Rated 5 of 5 stars
Where to begin in this review? The story itself is wonderfully symbolic and has lots of hidden meaning so this makes the book an exceptional group read for a book club. The story follows Bruno, a 9 year old, who lives in Berlin but is being whisked away to a new home called “Out-With”. As readers will gather, the Holocaust is in its full throws and Bruno’s father is the Commandant at one of the most reknowned concentration camps. Bruno does not understand what his father does and therefore, knows no state of the current political affairs. He is just upset that he has to move to a home outside the fence where men and boys in pajamas roam. He is fascinated by the other side of the fence and his loneliness makes him long to be on the other side with people…because the people there seem to have lots of friends. Bruno is bored at the new home and has no friends until one day, when walking along the fence, he sees a young boy about his age. They strike up conversation and become friends through talking about their lives “before Out-With”. Shmuel becomes Bruno’s greatest friend over the course of a year and he hopes that one day they will be able to be together on one side of the fence. And one day, they do.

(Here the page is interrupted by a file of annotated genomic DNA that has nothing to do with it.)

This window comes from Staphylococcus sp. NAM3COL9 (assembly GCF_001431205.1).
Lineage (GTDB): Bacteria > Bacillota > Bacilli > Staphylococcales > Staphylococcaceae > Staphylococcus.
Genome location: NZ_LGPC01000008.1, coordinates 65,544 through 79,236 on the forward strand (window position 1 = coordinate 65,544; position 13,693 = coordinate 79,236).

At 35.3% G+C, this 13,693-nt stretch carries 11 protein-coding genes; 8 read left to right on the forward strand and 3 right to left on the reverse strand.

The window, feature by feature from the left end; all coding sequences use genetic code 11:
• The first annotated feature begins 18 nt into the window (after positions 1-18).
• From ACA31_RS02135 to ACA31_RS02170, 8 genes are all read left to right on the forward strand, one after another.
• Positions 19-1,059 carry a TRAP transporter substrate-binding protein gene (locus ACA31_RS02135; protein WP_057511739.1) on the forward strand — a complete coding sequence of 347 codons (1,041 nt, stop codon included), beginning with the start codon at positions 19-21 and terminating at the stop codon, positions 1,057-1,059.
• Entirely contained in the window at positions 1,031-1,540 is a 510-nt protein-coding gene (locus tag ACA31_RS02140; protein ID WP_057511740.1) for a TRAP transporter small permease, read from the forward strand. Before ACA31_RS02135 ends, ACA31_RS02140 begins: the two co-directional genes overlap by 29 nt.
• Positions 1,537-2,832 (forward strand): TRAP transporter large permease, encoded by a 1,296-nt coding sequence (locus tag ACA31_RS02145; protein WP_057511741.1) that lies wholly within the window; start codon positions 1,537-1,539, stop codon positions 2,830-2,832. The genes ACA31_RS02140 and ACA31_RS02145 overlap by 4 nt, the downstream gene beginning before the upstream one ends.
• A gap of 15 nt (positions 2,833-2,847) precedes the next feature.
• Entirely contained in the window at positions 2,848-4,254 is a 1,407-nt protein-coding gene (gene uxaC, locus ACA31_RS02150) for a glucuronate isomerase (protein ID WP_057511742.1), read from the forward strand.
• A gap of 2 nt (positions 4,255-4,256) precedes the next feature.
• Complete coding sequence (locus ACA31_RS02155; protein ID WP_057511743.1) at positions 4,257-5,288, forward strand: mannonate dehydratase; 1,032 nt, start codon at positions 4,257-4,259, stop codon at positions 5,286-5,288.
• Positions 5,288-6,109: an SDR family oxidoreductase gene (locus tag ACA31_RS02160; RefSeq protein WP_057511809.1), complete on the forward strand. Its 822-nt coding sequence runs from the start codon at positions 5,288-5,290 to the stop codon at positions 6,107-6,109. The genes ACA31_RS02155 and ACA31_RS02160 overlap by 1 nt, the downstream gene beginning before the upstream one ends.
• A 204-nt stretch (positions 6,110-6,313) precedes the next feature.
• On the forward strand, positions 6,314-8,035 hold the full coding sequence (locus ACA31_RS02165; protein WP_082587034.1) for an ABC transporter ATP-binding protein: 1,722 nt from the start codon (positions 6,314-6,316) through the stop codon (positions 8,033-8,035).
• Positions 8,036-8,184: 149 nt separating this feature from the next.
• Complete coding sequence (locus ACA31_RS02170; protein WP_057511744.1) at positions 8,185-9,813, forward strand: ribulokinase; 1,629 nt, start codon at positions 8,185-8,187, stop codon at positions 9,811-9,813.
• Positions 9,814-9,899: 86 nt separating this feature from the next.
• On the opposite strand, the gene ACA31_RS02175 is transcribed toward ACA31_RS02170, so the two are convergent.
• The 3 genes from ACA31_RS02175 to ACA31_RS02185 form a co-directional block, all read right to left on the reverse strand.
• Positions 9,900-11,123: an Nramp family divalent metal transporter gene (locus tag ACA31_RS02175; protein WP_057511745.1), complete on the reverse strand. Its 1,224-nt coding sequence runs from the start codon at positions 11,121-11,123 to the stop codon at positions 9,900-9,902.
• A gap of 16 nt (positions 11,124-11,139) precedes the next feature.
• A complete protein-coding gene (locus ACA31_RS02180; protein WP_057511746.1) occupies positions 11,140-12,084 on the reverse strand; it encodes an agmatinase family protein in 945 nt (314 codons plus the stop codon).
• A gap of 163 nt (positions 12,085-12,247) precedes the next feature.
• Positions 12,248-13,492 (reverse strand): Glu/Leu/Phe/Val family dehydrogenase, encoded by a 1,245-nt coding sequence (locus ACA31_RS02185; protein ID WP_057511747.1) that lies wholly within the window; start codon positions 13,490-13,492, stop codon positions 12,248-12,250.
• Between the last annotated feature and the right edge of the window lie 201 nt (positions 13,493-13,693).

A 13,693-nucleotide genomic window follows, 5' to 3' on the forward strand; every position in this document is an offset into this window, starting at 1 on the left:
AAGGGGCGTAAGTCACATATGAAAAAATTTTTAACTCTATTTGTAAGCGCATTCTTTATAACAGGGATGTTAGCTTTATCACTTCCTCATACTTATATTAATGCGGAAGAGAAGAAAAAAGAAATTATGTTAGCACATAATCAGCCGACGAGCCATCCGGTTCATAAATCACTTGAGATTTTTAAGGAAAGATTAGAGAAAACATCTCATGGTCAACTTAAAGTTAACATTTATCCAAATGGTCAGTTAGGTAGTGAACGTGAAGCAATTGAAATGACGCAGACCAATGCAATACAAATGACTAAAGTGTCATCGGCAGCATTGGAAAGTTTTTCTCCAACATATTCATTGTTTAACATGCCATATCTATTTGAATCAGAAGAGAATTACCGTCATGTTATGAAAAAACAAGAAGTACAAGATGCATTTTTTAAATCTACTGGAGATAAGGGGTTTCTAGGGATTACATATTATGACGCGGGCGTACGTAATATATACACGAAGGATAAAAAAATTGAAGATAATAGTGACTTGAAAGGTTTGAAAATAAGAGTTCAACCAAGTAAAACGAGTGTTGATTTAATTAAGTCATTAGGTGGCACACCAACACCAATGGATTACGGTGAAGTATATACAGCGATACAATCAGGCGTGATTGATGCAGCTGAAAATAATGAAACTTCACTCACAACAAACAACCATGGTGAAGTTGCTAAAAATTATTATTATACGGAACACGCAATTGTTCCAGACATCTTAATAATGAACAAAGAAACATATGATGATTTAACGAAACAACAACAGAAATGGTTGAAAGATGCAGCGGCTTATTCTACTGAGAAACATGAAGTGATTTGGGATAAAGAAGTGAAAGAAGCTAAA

Readers will breeze through this novel but feel frustrated with Bruno for his snobbery, lack of empathy and utter naivete. Readers will feel for Schmuel and what he going through on a deeper level. While he doesn’t explain fully to Bruno what is happening on the other side of the fence, he tries his best to remember good times even in the midst of losing those he loves and fearing for his own survival. The ending will be a sad, sad moment but also, it will be incredibly ironic and eerily satisfying.
Raging Book Reviews Highly Recommended